Flash Forward

The Future of Aviation

There was a time when small passenger air vehicles, or sky taxis, as depicted in the popular 1962 cartoon show The Jetsons, were a concept far in the future. However, in 2023 Kent State is taking a leading role in Advanced Air Mobility (AAM), a system of highly automated electric vehicles that transport people or cargo with an emphasis on safety and sustainability.

The College of Aeronautics and Engineering (CAE) is at the forefront of this emerging technology that will integrate autonomous aircraft such as sky taxis and delivery drones into the national airspace and the global economy.

Electric passenger drone
Electric passenger drone

CAE has proposed creating the Center for Advanced Air Mobility, which will foster research, education and collaboration among a multidisciplinary community of faculty, staff and students, as well as partners in government, academia and industry. The proposal, which has gone before the Faculty Senate and the Education Policy Committee, goes before the Board of Trustees on June 28.

“Initially, CAE will be operating the center from the Kent Campus,” says Christina Bloebaum, PhD, dean of the College of Aeronautics and Engineering. “Once we have funding, we will build a dedicated facility at the Kent State University Airport, where companies can test their technology, their designs and capabilities in flight.”

Already, areas at the airport are approved by the Federal Aviation Administration for flying this type of aircraft, she says. The FAA is working with universities and companies to develop policies for the aircraft.

“This is just formalizing what we already have here, which is incredibly extensive,” Bloebaum says. The college can draw on faculty expertise, related curriculum and an entire fleet of drones and aircraft, she says. The funding will initially come from CAE, with money generated from grants, fee for service, possible partnerships, events and other future sources.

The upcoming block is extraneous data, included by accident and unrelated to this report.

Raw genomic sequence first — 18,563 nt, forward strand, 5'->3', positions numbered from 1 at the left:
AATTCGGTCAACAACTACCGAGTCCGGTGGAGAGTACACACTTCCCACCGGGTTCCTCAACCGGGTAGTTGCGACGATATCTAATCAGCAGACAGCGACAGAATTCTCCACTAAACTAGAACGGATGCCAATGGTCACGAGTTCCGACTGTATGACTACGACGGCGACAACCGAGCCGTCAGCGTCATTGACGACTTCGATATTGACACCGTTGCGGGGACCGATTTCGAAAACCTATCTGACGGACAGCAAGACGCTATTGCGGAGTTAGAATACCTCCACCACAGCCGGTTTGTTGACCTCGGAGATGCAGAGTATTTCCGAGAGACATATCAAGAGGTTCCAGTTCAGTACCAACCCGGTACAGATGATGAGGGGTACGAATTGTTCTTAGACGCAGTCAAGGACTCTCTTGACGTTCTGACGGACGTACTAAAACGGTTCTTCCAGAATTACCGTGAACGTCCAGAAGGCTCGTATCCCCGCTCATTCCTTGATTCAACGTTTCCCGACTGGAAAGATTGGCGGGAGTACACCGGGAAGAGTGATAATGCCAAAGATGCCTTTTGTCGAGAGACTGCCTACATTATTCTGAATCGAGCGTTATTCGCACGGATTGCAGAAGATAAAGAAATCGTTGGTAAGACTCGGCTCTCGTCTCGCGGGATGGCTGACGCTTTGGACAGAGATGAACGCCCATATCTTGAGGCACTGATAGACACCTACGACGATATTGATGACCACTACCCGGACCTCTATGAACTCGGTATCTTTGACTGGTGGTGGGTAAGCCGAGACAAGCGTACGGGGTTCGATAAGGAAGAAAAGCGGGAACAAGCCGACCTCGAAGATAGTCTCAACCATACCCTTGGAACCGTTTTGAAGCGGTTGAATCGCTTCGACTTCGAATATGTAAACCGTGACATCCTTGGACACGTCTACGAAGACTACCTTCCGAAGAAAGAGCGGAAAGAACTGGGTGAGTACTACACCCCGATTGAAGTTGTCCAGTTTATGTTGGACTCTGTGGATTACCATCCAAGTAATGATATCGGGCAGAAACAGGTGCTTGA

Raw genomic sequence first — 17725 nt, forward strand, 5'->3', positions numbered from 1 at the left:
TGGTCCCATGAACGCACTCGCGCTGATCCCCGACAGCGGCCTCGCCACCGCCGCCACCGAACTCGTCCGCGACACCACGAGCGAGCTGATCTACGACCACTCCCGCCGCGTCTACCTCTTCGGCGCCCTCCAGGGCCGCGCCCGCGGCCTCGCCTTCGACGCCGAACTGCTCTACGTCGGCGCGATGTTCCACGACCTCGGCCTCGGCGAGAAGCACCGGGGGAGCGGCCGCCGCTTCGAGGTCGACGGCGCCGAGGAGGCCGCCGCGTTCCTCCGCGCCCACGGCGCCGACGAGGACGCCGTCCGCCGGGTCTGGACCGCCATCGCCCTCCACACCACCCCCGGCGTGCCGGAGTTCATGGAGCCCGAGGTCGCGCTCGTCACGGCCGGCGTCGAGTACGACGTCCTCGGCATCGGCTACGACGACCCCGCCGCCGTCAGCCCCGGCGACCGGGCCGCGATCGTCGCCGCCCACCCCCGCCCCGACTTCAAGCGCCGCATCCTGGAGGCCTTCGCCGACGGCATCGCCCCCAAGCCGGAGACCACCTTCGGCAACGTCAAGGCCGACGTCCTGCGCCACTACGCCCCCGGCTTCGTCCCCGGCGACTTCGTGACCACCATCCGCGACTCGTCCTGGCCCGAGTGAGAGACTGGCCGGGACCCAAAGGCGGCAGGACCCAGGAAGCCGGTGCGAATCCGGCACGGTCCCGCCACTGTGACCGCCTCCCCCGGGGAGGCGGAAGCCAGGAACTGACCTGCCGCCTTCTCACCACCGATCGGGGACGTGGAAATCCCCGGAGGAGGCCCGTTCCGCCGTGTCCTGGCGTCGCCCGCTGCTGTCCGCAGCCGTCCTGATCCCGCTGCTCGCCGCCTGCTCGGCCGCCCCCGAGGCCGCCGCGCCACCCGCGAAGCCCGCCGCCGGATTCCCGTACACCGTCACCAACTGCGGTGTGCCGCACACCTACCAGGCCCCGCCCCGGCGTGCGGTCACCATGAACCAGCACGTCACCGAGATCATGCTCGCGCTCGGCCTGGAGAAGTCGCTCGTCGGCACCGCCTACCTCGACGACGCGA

Leading the way on AAM

Bloebaum was on the steering committee that developed the state’s AAM strategy, and she is the regional academic representative on the Jobs Ohio advisory committee, as the state leads the way in AAM development.

On May 2, Kent State hosted a conference, “Reaching New Heights in Advanced Air Mobility,” in partnership with Manufacturing Works, Team NEO, NEOFIX (Northeast Ohio Flight Information Exchange) and the Smart Manufacturing Cluster of Northeast Ohio. The full-day event featured plenary sessions and breakouts with an emphasis on supply chain opportunities. The day before, conference attendees were invited to view live drone demonstrations at Kent State’s airport.

Soon, CAE students will have the tools to meet the new demands that sky taxis and delivery drones will place on the national airspace.

Two of the five new Bachelor of Science degree programs recently approved by Kent State’s Board of Trustees are related to this emerging sector. Air Traffic and Airspace Management (one of the first degree programs of its kind in the country) and Unmanned Aircraft Systems Flight Operations will teach students the skills needed to manage an airspace filled with drones, flying taxis, personal aircraft and large commercial aircraft.

“This is being defined as the democratization of aviation because it becomes much more affordable for people to access aviation,” Bloebaum says. “They do not have to buy an airplane. There are now other alternatives.”

—April McClellan-Copeland


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POSTED: Tuesday, May 9, 2023 03:39 PM
UPDATED: Monday, April 15, 2024 08:49 PM